This has been sitting in my drafts for six months.

WEST MONROE (KNOE 8)-Technology is becoming more evident in the church. If church-goers don’t have cash or checks they can make donations through the use of their debit card. A West Monroe Church has installed what resembles an ATM, as a way of letting its congregation give back.

It’s a church staying up to date with what some fondly describe as an automated teller machine of a spiritual kind.

[A] church in West Monroe is giving members like [Mr. Giver] the option to use debit cards instead of cash by using a giving kiosk.

Church member, [Mr. Giver], says, “I like being able to pay my bills online, not having to write checks, so the ease of being able to use my debit or credit card is just more faster and convenient.”

The kiosk is a computer device that resembles the everyday ATM.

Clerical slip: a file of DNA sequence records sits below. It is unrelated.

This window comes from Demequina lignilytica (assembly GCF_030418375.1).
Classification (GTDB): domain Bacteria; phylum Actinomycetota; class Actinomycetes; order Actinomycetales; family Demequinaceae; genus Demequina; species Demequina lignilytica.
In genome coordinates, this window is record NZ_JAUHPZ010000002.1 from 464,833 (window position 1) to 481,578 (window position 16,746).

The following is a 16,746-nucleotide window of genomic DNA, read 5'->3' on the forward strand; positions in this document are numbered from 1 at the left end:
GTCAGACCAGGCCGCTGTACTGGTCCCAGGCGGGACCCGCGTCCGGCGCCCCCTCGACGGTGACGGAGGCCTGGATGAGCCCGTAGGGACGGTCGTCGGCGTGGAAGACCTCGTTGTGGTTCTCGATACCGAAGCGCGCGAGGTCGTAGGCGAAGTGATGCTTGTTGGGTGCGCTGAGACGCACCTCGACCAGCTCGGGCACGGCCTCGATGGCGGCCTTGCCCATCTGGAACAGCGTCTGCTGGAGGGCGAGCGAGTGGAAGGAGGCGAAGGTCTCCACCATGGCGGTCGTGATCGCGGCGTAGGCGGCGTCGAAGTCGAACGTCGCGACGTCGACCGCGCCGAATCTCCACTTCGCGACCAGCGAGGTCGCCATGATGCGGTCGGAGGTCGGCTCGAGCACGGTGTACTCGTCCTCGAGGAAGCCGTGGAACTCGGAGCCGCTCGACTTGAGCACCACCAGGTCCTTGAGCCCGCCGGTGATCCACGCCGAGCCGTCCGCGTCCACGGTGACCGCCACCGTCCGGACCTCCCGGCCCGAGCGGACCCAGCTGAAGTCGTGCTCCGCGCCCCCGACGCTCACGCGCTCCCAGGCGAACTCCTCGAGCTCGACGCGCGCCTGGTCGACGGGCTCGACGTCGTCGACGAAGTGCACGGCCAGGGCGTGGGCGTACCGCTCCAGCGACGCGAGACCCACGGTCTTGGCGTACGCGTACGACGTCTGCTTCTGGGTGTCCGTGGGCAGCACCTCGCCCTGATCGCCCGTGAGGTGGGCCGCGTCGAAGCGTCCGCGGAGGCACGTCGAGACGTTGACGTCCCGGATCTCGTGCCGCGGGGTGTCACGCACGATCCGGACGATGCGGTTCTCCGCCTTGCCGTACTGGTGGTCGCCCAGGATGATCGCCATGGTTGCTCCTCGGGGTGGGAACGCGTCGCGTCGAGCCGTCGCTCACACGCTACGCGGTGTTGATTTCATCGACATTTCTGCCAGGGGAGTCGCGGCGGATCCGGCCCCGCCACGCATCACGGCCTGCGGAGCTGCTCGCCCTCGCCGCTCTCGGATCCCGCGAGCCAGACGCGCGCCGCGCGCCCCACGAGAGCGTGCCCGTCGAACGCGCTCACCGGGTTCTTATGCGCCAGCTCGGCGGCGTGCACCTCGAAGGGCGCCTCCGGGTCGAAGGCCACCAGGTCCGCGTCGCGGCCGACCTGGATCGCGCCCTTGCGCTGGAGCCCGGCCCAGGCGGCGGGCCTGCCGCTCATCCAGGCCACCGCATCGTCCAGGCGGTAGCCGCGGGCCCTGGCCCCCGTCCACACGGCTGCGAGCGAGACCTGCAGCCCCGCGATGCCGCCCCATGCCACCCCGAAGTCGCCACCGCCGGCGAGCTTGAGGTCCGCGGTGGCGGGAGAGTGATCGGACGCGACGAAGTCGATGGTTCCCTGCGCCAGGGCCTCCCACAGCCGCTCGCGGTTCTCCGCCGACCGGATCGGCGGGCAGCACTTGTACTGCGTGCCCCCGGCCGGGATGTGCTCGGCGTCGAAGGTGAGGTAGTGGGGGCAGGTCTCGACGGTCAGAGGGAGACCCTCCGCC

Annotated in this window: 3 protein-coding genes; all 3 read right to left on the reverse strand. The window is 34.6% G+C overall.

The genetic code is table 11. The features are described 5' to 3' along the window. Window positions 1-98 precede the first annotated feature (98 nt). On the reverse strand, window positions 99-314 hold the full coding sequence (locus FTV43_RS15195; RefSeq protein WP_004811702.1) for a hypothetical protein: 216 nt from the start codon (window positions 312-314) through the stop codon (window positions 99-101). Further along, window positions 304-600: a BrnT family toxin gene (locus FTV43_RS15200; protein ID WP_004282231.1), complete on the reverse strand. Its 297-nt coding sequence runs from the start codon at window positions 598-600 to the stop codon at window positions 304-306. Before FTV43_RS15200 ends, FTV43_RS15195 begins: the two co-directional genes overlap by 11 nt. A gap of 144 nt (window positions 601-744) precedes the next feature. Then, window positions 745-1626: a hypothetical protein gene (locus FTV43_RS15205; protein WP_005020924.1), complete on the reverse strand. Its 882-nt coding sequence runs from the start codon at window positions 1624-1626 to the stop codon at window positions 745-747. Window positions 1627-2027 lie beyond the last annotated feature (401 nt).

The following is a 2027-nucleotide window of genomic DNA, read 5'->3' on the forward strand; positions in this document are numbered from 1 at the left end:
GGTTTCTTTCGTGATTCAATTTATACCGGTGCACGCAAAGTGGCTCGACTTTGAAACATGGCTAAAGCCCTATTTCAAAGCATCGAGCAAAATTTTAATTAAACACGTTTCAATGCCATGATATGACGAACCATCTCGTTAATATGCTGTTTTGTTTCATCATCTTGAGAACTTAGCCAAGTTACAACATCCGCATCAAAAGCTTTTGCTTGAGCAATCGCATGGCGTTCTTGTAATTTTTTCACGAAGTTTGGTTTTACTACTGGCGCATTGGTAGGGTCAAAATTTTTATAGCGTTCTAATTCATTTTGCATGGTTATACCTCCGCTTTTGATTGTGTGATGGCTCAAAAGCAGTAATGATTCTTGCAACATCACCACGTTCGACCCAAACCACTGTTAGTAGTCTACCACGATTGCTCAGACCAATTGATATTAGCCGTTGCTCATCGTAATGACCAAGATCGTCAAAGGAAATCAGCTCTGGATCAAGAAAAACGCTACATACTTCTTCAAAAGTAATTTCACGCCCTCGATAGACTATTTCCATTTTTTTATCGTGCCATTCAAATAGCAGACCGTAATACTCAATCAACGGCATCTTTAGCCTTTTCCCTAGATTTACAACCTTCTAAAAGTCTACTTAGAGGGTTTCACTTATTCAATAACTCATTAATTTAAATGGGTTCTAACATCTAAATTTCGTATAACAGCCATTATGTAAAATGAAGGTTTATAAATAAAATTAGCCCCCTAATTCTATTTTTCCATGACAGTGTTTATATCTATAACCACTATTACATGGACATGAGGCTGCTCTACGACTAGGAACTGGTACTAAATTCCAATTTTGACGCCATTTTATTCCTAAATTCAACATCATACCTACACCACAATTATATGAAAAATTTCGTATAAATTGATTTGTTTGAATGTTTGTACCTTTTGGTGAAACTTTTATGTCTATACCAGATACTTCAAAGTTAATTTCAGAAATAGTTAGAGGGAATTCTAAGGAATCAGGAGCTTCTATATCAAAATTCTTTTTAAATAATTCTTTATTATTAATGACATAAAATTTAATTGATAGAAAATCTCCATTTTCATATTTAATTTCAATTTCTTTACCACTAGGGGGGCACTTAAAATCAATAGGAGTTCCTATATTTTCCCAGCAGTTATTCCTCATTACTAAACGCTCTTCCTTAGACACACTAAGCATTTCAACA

By simply typing in select information, [Giver] can enter how much he wishes to give, and to which ministry his money will go.


Don’t look to get any cash back, the giving kiosk doesn’t do that or charge a fee.

The church hopes it will allow people to enjoy swiping as a means of showing their faith.

120 churches across the country are currently using the kiosk machines.

Read the whole story here: Source:

While I cannot find something outright objectionable about this, something about having a pay-as-you-go debit card swiping kiosk at your church doesn’t sit right with me.

Woe be unto me for criticizing anyone for giving (I’m terrible about it), but I’ve always thought that part of giving an offering is the idea of sacrifice, and sacrifice isn’t convenient. I know that there is a certain irony in this coming from a guy who has three blogs (albeit three blogs that aren’t well-maintained), but this seems symptomatic of the electronic disconnect more and more people appear to be experiencing;

I know that when I pay with cash, I always feel a bit more reluctant to part with my money than when I pay with a debit card, because debits are one computer exchanging a string of zeros and ones with another computer, whereas with cash you are physically parting with something — the sacrifice just doesn’t seem as strong when you can’t see it take place.

Anyway, food for thought.